5 Tips and Tools for Editing Your Own Articles (without bugging friends and loved ones)

In Tips & Tricks by Susan Maccarelli | |

5 Tips and Tools for Editing Your Own Articles (without bugging friends and loved ones)

5 Tips and Tools for Editing Your Own Articles (without bugging friends and loved ones)

We all love to ask our significant other to read and edit our work right? And there is nothing more satisfying than paying money to have someone make edits to our writing is there?

Wrong.

If you don’t like to ask favors, or your favor-givers have poor grammar and spelling skills, there are some great tricks you can use to edit your own writing that go beyond just reading it over and over.

And over.

The next time your article is ready for the chopping block, step away from it for a bit to let it breathe, and then go back to it and try one or more of these five tips to give your piece some polish.

#1 Read it aloud

Reading your work aloud can uncover issues with rhythm and cadence as well as sneaky mistakes that can be easily overlooked when reading silently.

#2 Use editing software

I shied away from this for a long time, but eventually I gave it a try and now I use it for everything I submit to other websites to ensure that my final drafts are very polished. Personally, I use ProWritingAid because they offer a free version, and I love that you can get as granular as you want or just use it to zero in on certain things. Specifically, I count on ProWriting Aid to catch overused words, point out difficult to read sentences, to suggest replacements for commonly used words, as well as places where my style can be improved. A summary report is generated for each of my articles in seconds, allowing me to easily find trouble areas and fix them. If you have a need for their premium tool, which has no word count limits, plugs into Google Chrome, MS Word, Google Docs and more, be sure to use the Beyond Your Blog’s voucher code BEYOND2017 for 20% off! NOTE: I became an affiliate for ProWritingAid after I used their free tools, which means if you click on one of my links and subsequently purchase their premium tools I get a small commission at no extra cost to you.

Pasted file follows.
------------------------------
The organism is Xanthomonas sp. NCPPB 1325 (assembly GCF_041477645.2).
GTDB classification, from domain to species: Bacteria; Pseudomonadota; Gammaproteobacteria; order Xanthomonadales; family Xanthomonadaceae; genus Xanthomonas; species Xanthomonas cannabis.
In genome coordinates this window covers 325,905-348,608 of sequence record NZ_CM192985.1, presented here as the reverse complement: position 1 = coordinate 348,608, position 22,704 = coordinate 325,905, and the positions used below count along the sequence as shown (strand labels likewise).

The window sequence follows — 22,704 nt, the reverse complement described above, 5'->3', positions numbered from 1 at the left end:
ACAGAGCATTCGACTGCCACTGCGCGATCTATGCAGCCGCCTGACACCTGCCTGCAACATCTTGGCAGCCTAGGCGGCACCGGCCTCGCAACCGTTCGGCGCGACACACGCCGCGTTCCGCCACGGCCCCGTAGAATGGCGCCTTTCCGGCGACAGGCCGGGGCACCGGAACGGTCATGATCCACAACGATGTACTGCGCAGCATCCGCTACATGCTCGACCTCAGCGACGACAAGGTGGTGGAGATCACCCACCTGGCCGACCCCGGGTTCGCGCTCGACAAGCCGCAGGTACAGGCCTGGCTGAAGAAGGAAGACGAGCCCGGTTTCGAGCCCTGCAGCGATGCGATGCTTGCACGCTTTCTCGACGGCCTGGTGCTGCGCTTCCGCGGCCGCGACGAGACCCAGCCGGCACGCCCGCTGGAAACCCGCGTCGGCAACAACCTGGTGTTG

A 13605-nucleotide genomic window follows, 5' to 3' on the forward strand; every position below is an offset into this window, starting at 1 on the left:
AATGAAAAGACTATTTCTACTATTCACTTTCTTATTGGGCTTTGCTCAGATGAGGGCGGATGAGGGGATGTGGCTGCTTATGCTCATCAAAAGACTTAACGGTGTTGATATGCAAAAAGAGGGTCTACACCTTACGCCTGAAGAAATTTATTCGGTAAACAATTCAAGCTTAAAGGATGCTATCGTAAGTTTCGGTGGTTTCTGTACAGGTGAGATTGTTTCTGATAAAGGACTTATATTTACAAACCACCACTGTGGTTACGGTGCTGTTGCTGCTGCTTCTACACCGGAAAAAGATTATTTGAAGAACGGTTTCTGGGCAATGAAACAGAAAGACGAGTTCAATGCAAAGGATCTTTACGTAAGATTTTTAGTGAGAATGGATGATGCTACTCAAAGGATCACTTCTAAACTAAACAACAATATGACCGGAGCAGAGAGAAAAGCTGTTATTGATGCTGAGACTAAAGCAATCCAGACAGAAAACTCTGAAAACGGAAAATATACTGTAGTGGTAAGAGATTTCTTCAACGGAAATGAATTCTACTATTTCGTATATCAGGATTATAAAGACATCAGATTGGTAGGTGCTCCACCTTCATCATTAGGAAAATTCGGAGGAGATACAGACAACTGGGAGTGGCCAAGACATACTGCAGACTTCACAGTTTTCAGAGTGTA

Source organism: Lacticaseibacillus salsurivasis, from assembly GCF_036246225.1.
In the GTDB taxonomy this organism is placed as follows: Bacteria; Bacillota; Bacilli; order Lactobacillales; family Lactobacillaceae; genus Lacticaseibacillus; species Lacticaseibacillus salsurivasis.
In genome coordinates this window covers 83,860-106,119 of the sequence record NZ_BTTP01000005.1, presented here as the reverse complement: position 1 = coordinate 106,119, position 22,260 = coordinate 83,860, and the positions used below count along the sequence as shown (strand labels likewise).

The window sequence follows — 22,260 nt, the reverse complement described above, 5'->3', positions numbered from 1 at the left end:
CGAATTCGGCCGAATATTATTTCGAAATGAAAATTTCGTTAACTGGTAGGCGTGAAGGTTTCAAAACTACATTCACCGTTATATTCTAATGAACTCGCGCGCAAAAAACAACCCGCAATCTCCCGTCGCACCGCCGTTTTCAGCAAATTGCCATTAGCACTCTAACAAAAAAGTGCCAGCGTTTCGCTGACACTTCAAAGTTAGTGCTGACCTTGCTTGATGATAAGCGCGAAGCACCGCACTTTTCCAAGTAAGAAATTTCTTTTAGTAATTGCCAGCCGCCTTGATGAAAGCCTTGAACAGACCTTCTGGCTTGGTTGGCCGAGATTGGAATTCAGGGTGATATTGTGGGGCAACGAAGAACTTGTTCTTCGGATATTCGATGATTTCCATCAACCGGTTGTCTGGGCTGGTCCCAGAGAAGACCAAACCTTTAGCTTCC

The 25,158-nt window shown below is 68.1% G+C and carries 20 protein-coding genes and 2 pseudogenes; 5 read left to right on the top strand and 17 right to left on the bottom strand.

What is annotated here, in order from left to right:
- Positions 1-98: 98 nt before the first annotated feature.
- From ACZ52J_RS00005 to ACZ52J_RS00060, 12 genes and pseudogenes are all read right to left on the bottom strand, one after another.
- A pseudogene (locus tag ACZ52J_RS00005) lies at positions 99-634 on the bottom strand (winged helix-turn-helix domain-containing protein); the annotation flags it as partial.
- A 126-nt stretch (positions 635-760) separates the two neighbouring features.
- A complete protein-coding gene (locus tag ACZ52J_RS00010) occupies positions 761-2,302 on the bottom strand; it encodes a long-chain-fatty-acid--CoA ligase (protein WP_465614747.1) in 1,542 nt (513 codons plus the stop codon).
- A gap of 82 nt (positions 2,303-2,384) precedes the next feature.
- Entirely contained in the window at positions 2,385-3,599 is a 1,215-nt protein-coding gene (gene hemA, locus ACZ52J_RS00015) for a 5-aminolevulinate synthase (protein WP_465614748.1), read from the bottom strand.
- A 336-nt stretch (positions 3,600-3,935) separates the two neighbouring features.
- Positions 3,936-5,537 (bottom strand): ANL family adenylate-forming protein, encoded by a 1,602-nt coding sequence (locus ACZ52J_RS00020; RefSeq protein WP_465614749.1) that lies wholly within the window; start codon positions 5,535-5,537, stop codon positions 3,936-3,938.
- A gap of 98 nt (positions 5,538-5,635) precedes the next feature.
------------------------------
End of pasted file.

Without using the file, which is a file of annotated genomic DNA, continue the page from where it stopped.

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#3 Take out go-to words and phrases

My husband used to start a lot of sentences with ‘to be honest” until I told him #1 he said it too much, and #2 it made me wonder if the rest of what he said was of questionable origin. I do the same thing in my writing. When I read something back with a fresh eye, I’ll catch myself using certain words and phrasing repeatedly. I just made final edits requested by my editor for an anthology I am a part of, and caught myself repeating the phrase ‘you may very well have’ multiple times. A reader would likely pick up on redundancies like this that undermine my story. Watch for these or use ProWritingAid‘s free tool to detect them for you.

#4 Listen to someone else read it

Okay, this one does require involvement from others, but you are only asking them to read aloud, not to use english skills or grammar proficiency. Much like reading it aloud to yourself, this can help you pick up issues that might make the reader stumble, or be unclear to a first time reader. You will never be a first time reader of your own writing, so listen to someone who is.

#5 Remove words you don’t need

Get very familiar with filler words and take them out! For me, the worst offender is ‘that’, but there are lots of others that can be tossed out to give your writing a tighter feel. 43 Words You Should Cut From Your Writing Immediately from Diana Urban provides lots of great examples of words you can cut to improve your writing. This is probably my favorite thing to do when editing, because it gives instant satisfaction! ProWritingAid‘s free version will pick up on these as well if you want to speed this process up.

What is your process or favorite software for self editing?


About the Author

Susan Maccarelli

Susan Maccarelli is the creator of Beyond Your Blog, a site helping bloggers successfully submit their writing for publishing opportunities beyond their personal blogs. She also offers online training and consulting to new bloggers looking for direction on submitting their writing for publication. Susan has interviewed dozens of editors from publications like The New York Times, Huffington Post, Brain, Child, Chicken Soup For The Soul, The Washington Post, and speaks at many respected writing and blogging conferences.